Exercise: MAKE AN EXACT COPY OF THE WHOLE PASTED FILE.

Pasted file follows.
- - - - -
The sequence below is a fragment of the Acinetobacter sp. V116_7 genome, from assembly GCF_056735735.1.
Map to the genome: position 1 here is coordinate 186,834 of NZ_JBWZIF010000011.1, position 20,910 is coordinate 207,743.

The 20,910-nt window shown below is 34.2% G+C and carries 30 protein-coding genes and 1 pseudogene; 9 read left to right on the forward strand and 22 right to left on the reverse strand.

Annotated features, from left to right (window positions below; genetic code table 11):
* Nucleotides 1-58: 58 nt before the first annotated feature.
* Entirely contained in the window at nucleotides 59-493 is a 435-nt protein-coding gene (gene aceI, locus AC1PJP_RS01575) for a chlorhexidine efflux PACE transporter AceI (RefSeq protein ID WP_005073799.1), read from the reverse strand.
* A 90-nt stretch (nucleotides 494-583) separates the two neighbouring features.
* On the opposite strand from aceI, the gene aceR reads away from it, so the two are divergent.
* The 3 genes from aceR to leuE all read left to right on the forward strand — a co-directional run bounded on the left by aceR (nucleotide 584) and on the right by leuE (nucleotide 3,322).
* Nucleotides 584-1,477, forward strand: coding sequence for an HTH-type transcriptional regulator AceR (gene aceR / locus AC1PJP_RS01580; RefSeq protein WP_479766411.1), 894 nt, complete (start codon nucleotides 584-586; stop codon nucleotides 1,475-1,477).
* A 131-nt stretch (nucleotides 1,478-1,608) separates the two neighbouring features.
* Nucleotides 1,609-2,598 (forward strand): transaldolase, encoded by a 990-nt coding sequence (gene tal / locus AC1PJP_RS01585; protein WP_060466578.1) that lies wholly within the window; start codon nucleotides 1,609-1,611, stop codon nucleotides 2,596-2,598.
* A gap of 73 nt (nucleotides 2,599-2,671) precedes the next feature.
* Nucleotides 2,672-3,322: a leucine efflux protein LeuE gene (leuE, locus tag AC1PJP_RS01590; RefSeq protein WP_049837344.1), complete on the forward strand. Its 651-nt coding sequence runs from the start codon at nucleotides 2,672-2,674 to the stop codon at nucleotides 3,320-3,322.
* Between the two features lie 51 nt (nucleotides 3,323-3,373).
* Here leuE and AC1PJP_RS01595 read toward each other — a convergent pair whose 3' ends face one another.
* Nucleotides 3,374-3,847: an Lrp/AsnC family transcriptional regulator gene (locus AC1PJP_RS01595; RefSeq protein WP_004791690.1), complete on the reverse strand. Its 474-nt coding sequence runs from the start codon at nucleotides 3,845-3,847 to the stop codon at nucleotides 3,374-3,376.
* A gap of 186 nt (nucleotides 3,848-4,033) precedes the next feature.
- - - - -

The sequence below is a fragment of the Acinetobacter sp. V116_7 genome, from assembly GCF_056735735.1.
Map to the genome: position 1 here is coordinate 186,834 of NZ_JBWZIF010000011.1, position 20,910 is coordinate 207,743.

The 20,910-nt window shown below is 34.2% G+C and carries 30 protein-coding genes and 1 pseudogene; 9 read left to right on the forward strand and 22 right to left on the reverse strand.

Annotated features, from left to right (window positions below; genetic code table 11):
* Nucleotides 1-58: 58 nt before the first annotated feature.
* Entirely contained in the window at nucleotides 59-493 is a 435-nt protein-coding gene (gene aceI, locus AC1PJP_RS01575) for a chlorhexidine efflux PACE transporter AceI (RefSeq protein ID WP_005073799.1), read from the reverse strand.
* A 90-nt stretch (nucleotides 494-583) separates the two neighbouring features.
* On the opposite strand from aceI, the gene aceR reads away from it, so the two are divergent.
* The 3 genes from aceR to leuE all read left to right on the forward strand — a co-directional run bounded on the left by aceR (nucleotide 584) and on the right by leuE (nucleotide 3,322).
* Nucleotides 584-1,477, forward strand: coding sequence for an HTH-type transcriptional regulator AceR (gene aceR / locus AC1PJP_RS01580; RefSeq protein WP_479766411.1), 894 nt, complete (start codon nucleotides 584-586; stop codon nucleotides 1,475-1,477).
* A 131-nt stretch (nucleotides 1,478-1,608) separates the two neighbouring features.
* Nucleotides 1,609-2,598 (forward strand): transaldolase, encoded by a 990-nt coding sequence (gene tal / locus AC1PJP_RS01585; protein WP_060466578.1) that lies wholly within the window; start codon nucleotides 1,609-1,611, stop codon nucleotides 2,596-2,598.
* A gap of 73 nt (nucleotides 2,599-2,671) precedes the next feature.
* Nucleotides 2,672-3,322: a leucine efflux protein LeuE gene (leuE, locus tag AC1PJP_RS01590; RefSeq protein WP_049837344.1), complete on the forward strand. Its 651-nt coding sequence runs from the start codon at nucleotides 2,672-2,674 to the stop codon at nucleotides 3,320-3,322.
* Between the two features lie 51 nt (nucleotides 3,323-3,373).
* Here leuE and AC1PJP_RS01595 read toward each other — a convergent pair whose 3' ends face one another.
* Nucleotides 3,374-3,847: an Lrp/AsnC family transcriptional regulator gene (locus AC1PJP_RS01595; RefSeq protein WP_004791690.1), complete on the reverse strand. Its 474-nt coding sequence runs from the start codon at nucleotides 3,845-3,847 to the stop codon at nucleotides 3,374-3,376.
* A gap of 186 nt (nucleotides 3,848-4,033) precedes the next feature.